This was also true right at the bottom of the pile where I found the original typewriter-written business plan. In this, the founders had written their first mission statement for the company, where they aimed to have a ‘tremendous motivation to excel by a team of dedicated engineers and support staff’ that they hoped would be directly involved in the business as directors and shareholders of the company. That is still true today.

“Nowadays, responsibility is spread across the project team” – Sophie Raven

Looking elsewhere around the business, there are many faces that have been with Team for large portions of its history, and they certainly have some stories to tell. Sophie Raven, a senior consultant who has worked here for 18 years now, spoke to me about how, when she joined, laptops were few and far between.

Sophie cast her mind back and told me how, ‘I think when I joined we shared three laptops between about 20 of us. If we were going out to visit a client we would have to book the laptop and the project weeks in advance to make sure it would be free. You would then have to lug the heavy breeze-block sized technology halfway around the world, with strict instructions that they should not go in the airplane hold.’


I imagine here that they were forming plans to combat the Y2K / Millennium bug

She also recounts how the management of projects has changed, recalling how ‘back in the day, the project manager was the key person in a project. They took all the responsibility and made all the key decisions.’ She went on to say, ‘Nowadays, responsibility is spread across the project team, with a project manager or sometimes two, and technical leads representing the main disciplines. It’s a similar way to how our clients work, and it creates a much more collaborative, one big team feel.’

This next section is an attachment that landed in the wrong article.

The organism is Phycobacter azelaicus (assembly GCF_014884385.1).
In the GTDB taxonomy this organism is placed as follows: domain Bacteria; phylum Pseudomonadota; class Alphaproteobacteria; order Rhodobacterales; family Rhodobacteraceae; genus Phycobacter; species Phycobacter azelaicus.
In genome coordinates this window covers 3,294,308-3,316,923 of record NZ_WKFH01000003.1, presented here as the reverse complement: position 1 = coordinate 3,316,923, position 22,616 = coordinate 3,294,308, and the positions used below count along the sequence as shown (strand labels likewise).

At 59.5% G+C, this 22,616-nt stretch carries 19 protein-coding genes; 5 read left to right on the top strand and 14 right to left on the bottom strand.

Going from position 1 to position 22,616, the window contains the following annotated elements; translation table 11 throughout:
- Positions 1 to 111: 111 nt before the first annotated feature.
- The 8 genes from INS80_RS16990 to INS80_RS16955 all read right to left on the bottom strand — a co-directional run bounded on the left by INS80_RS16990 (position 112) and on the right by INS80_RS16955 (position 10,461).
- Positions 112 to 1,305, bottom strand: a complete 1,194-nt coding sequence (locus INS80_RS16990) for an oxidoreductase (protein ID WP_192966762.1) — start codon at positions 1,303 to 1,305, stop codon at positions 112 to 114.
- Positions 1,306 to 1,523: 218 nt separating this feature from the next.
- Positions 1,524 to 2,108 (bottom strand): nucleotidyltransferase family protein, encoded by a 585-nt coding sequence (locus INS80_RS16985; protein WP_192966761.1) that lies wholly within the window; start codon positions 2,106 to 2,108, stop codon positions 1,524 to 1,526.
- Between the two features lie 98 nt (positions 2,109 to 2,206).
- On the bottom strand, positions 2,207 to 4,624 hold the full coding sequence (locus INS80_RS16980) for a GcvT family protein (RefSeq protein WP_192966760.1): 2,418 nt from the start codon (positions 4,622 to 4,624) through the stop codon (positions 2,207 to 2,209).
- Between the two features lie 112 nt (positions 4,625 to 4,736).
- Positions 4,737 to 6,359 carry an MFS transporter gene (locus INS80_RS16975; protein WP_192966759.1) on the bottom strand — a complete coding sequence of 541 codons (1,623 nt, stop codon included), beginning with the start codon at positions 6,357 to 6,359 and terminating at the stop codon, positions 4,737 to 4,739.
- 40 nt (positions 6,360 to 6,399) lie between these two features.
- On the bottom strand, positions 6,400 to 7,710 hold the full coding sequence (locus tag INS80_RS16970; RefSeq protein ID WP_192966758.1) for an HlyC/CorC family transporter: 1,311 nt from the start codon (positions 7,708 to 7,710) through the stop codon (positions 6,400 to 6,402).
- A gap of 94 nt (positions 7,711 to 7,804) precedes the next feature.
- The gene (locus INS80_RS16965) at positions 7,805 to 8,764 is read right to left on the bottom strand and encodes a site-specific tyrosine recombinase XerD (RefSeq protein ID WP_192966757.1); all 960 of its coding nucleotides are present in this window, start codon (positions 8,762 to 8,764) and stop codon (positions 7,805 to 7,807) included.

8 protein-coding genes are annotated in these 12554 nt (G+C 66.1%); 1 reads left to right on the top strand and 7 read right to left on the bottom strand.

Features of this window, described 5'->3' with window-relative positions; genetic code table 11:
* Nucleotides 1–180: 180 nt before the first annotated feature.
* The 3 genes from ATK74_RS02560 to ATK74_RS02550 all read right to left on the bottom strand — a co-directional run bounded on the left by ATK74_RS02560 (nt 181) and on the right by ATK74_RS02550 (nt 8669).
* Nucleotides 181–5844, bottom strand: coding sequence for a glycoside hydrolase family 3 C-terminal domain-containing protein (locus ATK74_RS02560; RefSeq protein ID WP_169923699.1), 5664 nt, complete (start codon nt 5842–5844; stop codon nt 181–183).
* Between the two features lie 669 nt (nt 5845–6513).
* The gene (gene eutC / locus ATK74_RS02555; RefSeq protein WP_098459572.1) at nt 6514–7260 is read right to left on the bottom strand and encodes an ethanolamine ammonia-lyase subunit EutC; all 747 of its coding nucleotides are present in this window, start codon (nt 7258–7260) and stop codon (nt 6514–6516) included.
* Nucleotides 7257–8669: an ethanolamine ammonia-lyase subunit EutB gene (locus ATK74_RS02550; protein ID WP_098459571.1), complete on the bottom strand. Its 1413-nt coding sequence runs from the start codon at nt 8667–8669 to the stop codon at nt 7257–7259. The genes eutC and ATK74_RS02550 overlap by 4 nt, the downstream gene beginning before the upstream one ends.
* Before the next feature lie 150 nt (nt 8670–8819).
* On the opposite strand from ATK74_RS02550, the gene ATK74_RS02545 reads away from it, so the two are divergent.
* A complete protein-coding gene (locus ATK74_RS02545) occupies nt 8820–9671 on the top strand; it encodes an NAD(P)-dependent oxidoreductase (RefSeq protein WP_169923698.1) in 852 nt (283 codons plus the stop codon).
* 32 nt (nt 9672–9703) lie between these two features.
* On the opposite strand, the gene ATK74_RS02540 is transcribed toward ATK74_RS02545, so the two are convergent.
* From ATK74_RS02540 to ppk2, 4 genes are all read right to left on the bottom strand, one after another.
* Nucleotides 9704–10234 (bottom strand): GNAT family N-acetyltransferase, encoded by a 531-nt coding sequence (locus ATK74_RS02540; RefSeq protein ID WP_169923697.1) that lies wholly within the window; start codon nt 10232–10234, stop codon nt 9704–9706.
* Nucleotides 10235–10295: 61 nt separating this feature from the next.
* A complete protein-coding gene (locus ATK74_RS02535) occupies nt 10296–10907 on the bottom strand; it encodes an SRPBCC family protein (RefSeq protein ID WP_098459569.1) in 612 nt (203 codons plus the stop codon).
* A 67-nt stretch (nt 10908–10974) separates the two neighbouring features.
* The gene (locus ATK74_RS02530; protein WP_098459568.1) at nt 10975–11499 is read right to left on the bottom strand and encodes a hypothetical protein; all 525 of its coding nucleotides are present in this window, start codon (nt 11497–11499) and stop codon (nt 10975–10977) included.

“Working with suppliers has also become a much more collaborative affair” – Sophie Raven

In a similar way, Sophie reflected that working with suppliers has also become a much more collaborative affair. For example, the costs of stereolithography rapid prototyping, and even prototype moulding, have been significantly reduced; combine this with the fact that turnaround times are only a fraction of what they used to be, and this allows for significant changes. It has not only sped up the development process, but it has allowed clients to put a ‘real’ product into the hands of their senior management and customers at a much earlier stage.

Heading back to Jerry’s archives, I spot something a bit more familiar to me and my time at Team – the most recent memory added. Jerry has saved a collection of photos from late 2016 where we celebrated Team’s 30th birthday together. On the day, Dan Flicos, our CEO, took a moment to reflect back, and look forward to the next chapter of Team, stating that ‘Team’s best years are still ahead of us’; and seeing how things have changed recently, we agree. It is exciting to see what the future will bring!